How To Save Money For Your Next Vacation

savemoney001It’s a new year and new resolutions to travel more, but before we start dreaming of the next locales, let’s look at some practical money advice. In this post, I answer some common money questions on how you can save for that next getaway.

How do I know if I have enough money saved for vacation?

The old-fashioned rule of thumb was to save a week’s worth of salary for one annual vacation. However, times have changed and with it the immense budget-friendly options to travel in style and efficiency. With that said, there is no set formula to figure what is best for one vacation because everyone’s personal lifestyle is different.

The best option is through planning and estimation. For instance, deciding in advance on which lodging to stay in and the price per night for the length of stay and adding on the other expenses like flights and car rentals to the overall cost of the vacation. What hurts most travelers is the possibility of underestimating certain expenses or splurging on unplanned expenses like that extra round of shots. As a rule, add money to the budget to cover such expenses should you go over.

I have just enough money, but not too much. Should I put some of my vacation expenses on a credit card? I get rewards though.

Um, nooooooooooooo.

No.

You shouldn’t be going on vacation just yet anyways.

Seriously though, even if you make timely payments and you get great rewards on return, placing your travel expenses on your card because you’re short on cash is NOT the wisest idea. You would be paying much more due to the finance charges and interest per transactions. To put in a numerical perspective, you could end paying 50 to 100 percent more for one purchase! Like that last-minute souvenir that cost $19.95 could wind up costing you $39.90 when you decide to pay for it on the next statement. Why do that?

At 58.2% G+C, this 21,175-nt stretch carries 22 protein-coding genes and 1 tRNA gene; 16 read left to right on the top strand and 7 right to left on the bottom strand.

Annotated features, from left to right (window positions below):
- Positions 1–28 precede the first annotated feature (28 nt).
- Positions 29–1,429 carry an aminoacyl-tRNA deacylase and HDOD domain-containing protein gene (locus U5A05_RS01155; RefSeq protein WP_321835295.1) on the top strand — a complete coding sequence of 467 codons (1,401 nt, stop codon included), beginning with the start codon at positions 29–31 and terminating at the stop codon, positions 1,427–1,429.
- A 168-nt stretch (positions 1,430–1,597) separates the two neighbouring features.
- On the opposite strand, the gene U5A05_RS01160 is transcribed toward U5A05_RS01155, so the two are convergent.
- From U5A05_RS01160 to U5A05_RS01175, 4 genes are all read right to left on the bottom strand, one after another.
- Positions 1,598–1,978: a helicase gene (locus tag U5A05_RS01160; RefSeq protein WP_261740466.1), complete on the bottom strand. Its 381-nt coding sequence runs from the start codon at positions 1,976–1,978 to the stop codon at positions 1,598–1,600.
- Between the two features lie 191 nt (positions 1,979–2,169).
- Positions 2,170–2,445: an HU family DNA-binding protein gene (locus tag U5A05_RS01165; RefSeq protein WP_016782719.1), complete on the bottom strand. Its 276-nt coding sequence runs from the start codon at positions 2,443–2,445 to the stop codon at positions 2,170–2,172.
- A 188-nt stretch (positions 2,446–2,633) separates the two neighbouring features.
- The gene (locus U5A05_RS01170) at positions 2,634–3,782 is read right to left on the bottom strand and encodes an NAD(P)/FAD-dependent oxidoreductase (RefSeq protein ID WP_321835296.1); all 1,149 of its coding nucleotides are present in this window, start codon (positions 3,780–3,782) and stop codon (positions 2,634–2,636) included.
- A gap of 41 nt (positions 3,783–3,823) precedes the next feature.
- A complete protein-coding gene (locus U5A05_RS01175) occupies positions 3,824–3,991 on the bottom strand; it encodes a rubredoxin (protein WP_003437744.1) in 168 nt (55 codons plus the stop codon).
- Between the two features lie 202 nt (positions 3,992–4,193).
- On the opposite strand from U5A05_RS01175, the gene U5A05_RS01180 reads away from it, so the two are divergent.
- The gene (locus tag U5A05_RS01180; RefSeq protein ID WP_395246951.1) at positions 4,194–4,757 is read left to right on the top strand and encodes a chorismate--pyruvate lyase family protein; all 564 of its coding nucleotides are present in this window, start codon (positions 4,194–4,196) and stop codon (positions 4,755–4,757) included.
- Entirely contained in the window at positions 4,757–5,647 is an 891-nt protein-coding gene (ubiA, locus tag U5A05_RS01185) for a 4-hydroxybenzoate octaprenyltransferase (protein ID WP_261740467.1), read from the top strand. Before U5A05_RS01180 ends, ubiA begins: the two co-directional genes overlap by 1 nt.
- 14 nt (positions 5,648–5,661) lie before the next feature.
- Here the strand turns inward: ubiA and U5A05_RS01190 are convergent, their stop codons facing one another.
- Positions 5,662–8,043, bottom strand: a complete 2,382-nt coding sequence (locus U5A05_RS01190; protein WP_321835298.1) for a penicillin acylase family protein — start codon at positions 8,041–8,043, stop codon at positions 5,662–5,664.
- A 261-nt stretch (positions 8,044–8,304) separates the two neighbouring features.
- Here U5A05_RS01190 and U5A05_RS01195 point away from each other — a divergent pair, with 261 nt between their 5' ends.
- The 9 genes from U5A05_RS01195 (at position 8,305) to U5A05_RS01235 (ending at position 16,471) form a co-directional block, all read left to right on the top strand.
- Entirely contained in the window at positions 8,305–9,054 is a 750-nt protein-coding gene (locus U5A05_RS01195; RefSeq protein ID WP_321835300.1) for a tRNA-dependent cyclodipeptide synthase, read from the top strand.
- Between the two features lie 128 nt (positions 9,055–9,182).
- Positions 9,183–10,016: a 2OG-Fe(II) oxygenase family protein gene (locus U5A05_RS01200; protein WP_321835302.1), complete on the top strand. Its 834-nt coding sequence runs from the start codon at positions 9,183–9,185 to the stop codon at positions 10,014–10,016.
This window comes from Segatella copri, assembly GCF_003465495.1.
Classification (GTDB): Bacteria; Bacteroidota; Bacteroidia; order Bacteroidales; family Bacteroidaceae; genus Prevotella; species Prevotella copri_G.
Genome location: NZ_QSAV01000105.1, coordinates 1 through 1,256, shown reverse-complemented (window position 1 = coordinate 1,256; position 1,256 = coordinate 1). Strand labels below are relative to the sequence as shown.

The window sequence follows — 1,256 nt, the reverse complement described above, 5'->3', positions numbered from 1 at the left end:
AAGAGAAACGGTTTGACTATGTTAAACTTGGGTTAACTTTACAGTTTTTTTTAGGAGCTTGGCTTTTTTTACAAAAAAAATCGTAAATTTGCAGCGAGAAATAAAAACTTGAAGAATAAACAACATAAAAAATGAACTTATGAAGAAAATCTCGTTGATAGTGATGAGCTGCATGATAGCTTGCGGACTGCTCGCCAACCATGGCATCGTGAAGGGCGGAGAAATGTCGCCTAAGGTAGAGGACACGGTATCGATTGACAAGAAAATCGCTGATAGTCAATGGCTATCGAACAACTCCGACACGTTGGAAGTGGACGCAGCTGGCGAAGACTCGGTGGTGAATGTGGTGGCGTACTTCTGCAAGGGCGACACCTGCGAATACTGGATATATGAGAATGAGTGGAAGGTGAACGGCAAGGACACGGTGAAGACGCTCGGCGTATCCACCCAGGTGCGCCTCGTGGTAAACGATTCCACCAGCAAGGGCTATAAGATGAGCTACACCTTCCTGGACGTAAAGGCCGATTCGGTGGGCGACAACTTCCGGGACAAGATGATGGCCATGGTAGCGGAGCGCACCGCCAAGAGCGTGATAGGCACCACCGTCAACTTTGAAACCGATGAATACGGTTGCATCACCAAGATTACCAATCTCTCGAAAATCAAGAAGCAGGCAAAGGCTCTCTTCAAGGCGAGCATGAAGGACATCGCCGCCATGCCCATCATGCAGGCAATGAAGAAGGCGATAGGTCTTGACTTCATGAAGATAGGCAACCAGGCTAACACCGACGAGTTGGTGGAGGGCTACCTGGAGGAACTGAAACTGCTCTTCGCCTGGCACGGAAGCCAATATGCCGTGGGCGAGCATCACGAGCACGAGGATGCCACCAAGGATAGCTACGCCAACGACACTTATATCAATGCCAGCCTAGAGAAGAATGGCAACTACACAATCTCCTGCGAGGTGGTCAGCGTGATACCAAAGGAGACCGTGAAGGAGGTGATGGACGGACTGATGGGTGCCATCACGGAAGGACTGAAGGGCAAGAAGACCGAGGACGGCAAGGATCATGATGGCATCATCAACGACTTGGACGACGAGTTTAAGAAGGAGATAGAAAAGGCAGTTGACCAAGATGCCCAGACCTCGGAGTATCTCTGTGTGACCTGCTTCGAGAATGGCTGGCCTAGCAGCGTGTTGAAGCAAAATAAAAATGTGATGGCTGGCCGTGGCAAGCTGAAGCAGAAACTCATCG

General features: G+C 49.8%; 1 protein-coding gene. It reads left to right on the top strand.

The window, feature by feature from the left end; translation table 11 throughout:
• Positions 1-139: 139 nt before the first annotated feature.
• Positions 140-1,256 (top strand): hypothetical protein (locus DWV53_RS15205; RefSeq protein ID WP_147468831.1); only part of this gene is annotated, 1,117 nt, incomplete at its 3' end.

But if you must, be sure to make the payment to pay off the travel-related expense before the extra charges like interest kicks in. It’s the most efficient, responsible way and if it applies, gives you a chance to nab reward points on airlines, hotel chains, or car rentals.

I just got my tax return. Should I use it for a vacation?

That depends because it is a personal choice. My personal recommendation is not to use all of it but rather matched it to an existing vacation savings or use a percentage of the total amount. For example, and in regards to the percentage idea, stash 75% into an emergency savings account or a high priority expense (like a much necessary down-payment for a car) and the 25% towards your vacation.

That way, you have your return work for you and don’t splurge your entire tax refund on your vacation unless of course, you don’t mind.




I want to go on vacation but I don’t think I’ll ever go. I’m not rich and traveling is so expensive. Please help!

Whoa, chill out dude. Have you heard of an awesome service call Home Exchange? You can swap your home with a fellow traveler and stay at their house for free provide that they live in the same destination you wish to visit. The idea is to trick out your profile with natural light photos of your home (make sure it’s clean and organized) and a detailed and inviting description about it. This will entice your future swapper into trading spaces!

I wrote a post in the past that list other ideas to travel cash free. Be sure to check that out for more details.

You think I should open a separate savings account for vacations only?

Why not?! Especially if you plan on taking a vacation at least once a year. First, figure out how much money you would like to set aside and is it affordable for your current budget. You may have to sacrifice your daily coffee at Starbucks- Oh No! – but that massage on the beach sands sounds more appealing than the regular hot bean juice you can make at home at the fraction of the cost. I’m just saying. Making these kinds of sacrifices can add up quickly giving you extra bucks to pool into your savings.

The best method is to set that determined amount and have it automatically deducted from your checking account each month so you can forget it until it is time to use it. It may not be a lot in the long run but it is enough cash to supplement an existing set budget or travel expense. The point is steer you from dipping your hands from your travel funds jar.

How do you save for vacation? Do you have an interesting way of saving cash or do you travel cash-free? If so, post it in the comments and let’s start the dialogue!